Public should speak up on ‘butting out’: Sarsfield

Dr. Pete Sarsfield, CEO and medical officer of health for the Northwestern Health Unit, has made it clear: 2002 is the year municipalities served by it should create bylaws to ban smoking in all enclosed public places.
Starting last week, the health unit sent out postcards to all residents in the Kenora-Rainy River district, encouraging them to sign the postcard and then mail it back to the health unit, which in turn will deliver them to municipalities to show how much residents want the smoking ban.
“While I have the authority to ‘declare’ a health hazard, the Northwestern Health Unit does not have the resources to enforce such a declaration,” said Dr. Sarsfield.
“It is my hope that by declaring that second-hand smoke is a health hazard, employers and local governments will do the right thing and eliminate smoking from all enclosed public places, including workplaces,” he added.
Dr. Sarsfield noted he feels governments “have a moral and legal obligation” to make public places smoke-free, but this responsibility has been shifted to local municipalities.
“None of the 19 municipalities in the two districts currently have a bylaw to protect all citizens from this health hazard,” he said. “In some cases, the municipal councils don’t believe that smoke-free public places and workplaces are a priority for the people who elected them.
“I am asking for [the public’s] help to show them that [the municipalities] are mistaken,” Dr. Sarsfield said.
He stressed that in 2002, the health unit will be relentless in its educating on the hazards of smoking and second-hand smoke.
“Employers who permit smoking in their workplace are endangering the health of their employees and of any member of the public entering the workplace,” he warned.
“Let’s face it, employees and patrons at these places are going to be living a shorter lifespan,” Dr. Sarsfield said. “I have a 23-year-old daughter working at a restaurant where there’s smoking—I shudder to think sometimes.
“If you took all the chemicals in cigarette smoke and could concentrate them, we’d call it a toxic spill. If all those chemicals were in people’s food, we’d shut that restaurant down.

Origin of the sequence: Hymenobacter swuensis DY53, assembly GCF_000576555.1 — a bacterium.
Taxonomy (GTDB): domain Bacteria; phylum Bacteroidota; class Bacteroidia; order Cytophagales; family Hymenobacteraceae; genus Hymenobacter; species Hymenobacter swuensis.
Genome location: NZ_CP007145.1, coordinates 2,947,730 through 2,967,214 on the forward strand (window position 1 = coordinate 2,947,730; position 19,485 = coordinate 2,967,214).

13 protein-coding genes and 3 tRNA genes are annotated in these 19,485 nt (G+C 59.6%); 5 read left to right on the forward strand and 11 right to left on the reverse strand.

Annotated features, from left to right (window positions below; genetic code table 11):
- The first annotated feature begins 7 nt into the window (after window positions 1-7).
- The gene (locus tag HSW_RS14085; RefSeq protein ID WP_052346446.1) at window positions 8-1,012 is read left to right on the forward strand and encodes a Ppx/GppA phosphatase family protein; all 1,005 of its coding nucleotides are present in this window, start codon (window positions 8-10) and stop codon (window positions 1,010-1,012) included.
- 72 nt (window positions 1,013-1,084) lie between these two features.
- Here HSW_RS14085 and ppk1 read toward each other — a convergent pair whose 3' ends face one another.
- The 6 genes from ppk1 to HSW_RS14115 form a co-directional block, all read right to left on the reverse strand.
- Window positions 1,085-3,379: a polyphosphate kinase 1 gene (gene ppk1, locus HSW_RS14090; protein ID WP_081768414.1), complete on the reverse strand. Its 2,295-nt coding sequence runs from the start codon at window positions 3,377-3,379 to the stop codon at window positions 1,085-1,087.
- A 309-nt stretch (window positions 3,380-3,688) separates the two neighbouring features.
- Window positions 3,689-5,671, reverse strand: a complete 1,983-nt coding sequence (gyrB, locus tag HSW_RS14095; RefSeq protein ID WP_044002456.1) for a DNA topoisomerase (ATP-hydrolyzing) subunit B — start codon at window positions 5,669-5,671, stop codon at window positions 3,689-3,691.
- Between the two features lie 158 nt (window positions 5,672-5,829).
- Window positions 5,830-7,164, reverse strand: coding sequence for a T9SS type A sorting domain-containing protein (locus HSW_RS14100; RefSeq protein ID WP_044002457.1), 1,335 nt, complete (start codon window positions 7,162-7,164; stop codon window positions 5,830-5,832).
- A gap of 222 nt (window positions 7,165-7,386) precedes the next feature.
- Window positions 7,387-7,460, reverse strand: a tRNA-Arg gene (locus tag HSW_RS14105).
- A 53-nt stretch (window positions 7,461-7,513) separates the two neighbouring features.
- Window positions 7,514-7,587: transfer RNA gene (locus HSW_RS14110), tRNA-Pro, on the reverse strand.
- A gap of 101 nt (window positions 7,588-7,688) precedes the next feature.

“Some employers say that making their business smoke-free will offend their smoking patrons and they will lose money,” Dr. Sarsfield said. “Research shows that this is not the case.
“Smoke-free by-laws can create a ‘level playing field’ where every workplace is free of this hazard. In any case, the central issue is one of health, not of money.”
Dr. Sarsfield also addressed the question of how, if the health unit is operating on a tight budget, he could justify carrying out a campaign with mail outs, paid radio spots, and widespread advertising in regional newspapers such as the Times.
“This is a high priority. We have had some legal and financial help from the Ontario Tobacco Research Council, but we would have done it without them,” he noted.
“My only sheepishness here is that I should have done it earlier.”
Dr. Sarsfield said that while some communities still haven’t got their postcards, let alone sent them in, he has gotten a fairly good response from people on the street.
“I’d say three out of four people say, ‘Well done—it’s about time.’ There’s always one out of four that say, ‘It’s my right to smoke. Back the hell off!” he remarked.
“I’m hoping we get a positive response—a positive response from my point of view,” he said. “I’m sure there’ll be some negative feedback, which is expected. But apathy—that would be most troubling.”
Every year in the Kenora-Rainy River district, which has an extremely high rate of smoking, an average of 52 men and women will learn they have lung cancer—and 46 will die of it.
In the same average year, 54 people will die from lung disease, 217 will die from heart disease, and many more will suffer from the effects of these diseases.
Most of these diseases can be linked to exposure to tobacco smoke, including second-hand smoke.